Unilever has expanded its footprint in the healthy snacks market by acquiring London-based brand Graze for an undisclosed sum.
Graze has been offering a range of snacking nuts, seeds, trail mixes and snack bars, made without artificial ingredients, since 2008.
The brand was previously owned by global investment firm Carlyle. During Carlyle’s ownership, it experienced strong growth in its delivery service, as well as expansion into retail stores in the U.K. and U.S., with products being stocked in retailers, including Sainsbury’s, Boots, Costco and Target.
Managing director on the Carlyle Europe Technology Partners advisory team, Fernando Chueca, said: “It has been a delight to support Graze with its international expansion, and development into the largest multi-channel brand in the health snacking sector.”
Upon the acquisition, Graze will be operated with limited integration, according to a Unilever’s spokesperson.
“Accelerating our presence in healthy foods and out-of-home [sectors], this is an excellent strategic fit for the Unilever’s food and refreshment business, and a wonderful addition to our stable of purpose-driven brands,” said Nitin Paranjpe, president of Unilever’s food and refreshment business.
“We look forward to working with the Graze team to grow the business, leveraging their tech and e-commerce expertise for our wider portfolio, and offering more consumers the opportunity to snack in a healthier way.”
He noted that Graze is currently the number one healthy snacking brand in the U.K., and it meets the needs of millennial consumers through personalization, convenience, and nutrition.
“This deal marks a transformational moment in Graze’s growth journey,” the company’s CEO Anthony Fletcher said in a statement, adding the team will keep “inventing new healthy snacks, as well as continuing to work to understand the role technology can play in improve the food industry.”
Moving forward, Graze’s executives also hope that learning from Unilever’s sustainable living plan will become a key driver for their business.
The sustainable living plan includes three main targets: Improving health and well-being for more than one billion people by 2020; reducing environmental footprint by half by 2030; and enhancing the livelihoods of millions of people by 2020, according to Unilever’s website.
As part of the plan, Unilever participated in the Ellen MacArthur Foundation’s new plastic economy initiative alongside Mars, Coca-Cola and PepsiCo in 2017, and vowed to use 100% reusable, recyclable and compostable packaging by 2025 at the latest.
Graze and Unilever did not make further comments on the deal.
Heath and wellness snacks’ growth
Unilever’s acquisition of Graze underlines the rapid growth of the overall health and wellness foods market in the U.K.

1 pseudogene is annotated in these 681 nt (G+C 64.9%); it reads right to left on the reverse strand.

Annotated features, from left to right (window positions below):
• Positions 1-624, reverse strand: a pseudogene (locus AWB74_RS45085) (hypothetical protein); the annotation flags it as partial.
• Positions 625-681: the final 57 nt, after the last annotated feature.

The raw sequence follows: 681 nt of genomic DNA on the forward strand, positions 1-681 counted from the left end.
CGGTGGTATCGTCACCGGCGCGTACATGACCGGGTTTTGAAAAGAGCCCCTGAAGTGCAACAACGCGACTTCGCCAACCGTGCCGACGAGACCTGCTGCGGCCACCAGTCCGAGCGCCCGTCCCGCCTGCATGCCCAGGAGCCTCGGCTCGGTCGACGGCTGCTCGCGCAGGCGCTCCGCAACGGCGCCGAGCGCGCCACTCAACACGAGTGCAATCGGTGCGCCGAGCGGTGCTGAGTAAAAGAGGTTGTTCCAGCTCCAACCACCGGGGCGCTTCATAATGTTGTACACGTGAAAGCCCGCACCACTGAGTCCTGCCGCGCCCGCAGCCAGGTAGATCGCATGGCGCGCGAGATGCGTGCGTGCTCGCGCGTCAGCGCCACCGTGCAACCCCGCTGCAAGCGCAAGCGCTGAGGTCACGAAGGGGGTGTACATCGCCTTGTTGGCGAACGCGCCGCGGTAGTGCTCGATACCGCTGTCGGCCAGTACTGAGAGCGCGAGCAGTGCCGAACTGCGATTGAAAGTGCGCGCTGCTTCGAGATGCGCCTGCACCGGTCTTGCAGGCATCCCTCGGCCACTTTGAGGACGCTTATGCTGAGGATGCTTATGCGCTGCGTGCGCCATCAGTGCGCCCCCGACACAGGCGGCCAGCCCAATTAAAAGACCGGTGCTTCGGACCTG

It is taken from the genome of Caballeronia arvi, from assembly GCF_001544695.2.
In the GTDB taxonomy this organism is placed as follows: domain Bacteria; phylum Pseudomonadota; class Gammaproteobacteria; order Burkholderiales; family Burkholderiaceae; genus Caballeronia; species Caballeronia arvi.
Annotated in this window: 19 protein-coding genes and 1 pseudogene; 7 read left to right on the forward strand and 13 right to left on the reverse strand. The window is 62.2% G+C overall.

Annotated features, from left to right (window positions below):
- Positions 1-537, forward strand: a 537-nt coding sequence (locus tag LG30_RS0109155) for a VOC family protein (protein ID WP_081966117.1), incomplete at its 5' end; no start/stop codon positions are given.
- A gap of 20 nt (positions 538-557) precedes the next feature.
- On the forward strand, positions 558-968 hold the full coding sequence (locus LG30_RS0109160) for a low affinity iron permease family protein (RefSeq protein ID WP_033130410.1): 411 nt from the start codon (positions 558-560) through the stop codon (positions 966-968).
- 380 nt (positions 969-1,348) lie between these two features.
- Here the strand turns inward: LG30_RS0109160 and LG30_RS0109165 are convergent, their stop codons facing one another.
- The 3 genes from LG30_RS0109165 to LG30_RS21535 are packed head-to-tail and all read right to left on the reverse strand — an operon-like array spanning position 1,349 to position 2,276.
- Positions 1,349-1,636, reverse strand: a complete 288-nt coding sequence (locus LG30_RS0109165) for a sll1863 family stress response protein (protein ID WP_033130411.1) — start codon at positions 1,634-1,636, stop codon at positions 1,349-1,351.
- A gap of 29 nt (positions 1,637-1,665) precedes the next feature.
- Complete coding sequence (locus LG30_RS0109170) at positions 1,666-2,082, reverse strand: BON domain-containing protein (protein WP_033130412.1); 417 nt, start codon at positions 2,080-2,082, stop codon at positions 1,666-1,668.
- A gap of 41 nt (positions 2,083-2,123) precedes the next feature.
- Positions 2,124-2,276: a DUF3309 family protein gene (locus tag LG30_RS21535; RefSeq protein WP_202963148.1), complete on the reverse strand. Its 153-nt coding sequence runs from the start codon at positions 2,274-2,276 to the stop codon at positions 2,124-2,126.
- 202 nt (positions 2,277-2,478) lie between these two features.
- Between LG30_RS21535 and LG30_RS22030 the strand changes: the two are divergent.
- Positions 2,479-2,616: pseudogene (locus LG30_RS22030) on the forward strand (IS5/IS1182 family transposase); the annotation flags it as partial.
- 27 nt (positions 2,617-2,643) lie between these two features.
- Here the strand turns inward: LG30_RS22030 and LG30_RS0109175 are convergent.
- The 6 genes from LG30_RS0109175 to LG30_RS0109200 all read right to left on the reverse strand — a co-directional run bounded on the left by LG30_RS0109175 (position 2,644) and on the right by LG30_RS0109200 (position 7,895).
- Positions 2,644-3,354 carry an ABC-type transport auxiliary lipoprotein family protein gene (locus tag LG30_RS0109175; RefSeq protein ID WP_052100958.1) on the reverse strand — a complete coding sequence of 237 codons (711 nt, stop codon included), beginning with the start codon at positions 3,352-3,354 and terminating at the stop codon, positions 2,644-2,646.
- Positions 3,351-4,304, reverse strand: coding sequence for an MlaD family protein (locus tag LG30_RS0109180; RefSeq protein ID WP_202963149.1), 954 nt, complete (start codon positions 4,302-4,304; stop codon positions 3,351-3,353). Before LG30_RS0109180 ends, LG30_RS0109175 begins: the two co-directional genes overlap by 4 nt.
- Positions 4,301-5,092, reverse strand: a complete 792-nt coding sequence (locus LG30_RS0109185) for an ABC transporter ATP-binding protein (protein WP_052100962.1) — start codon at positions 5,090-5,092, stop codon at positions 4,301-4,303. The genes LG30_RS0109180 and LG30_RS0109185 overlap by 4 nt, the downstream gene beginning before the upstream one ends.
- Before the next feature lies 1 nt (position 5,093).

According to Euromonitor, free-from products saw especially strong growth in current value terms in 2017 with growing awareness about food allergies, while demand also extended to those looking to restrict their intake of gluten and lactose as a lifestyle.
Meanwhile, growing interest and concern over the source of the food that is consumed has helped to support the growth of organic and naturally healthy beverages and packaged food, the market research firm added.
“This increased interest and demand in health and wellness packaged food and beverages have been met with the entry of new products to the market not just from specialists, but also large international manufacturers, which are increasingly recognizing that this is an industry with a bright future ahead of it,” said Euromonitor.
In 2016, Mars Wrigley introduced a line of trail mixes under its iconic confectionery brand M&M’s in the U.K., as the domestic fruit and nut snacking market was dominated by own-label products at that time, and there were few premium brands.
Trail mix, as a standalone category, was also relatively new to the British consumers, although it has been on trend in the U.S.
In recent years, “only a handful of snacks called ‘trail mix’ have been launched in the U.K., and these new entries may be a way of introducing British consumers to the concept of a snack that combines sweet and salty bites in one bag,” Mintel’s food and drink analyst Marcia Mogelonsky previously noted.
The growing consumer awareness of the benefits of vitamins, minerals, and good fats are also boosting the health and wellness snacks’ growth in the U.K.
Euromonitor data shows the country’s healthy snacks category grew from $873.3 million in revenue in 2013 to $1.13 billion in 2018, with a CAGR of 5.3% and a period growth rate of 29.2%.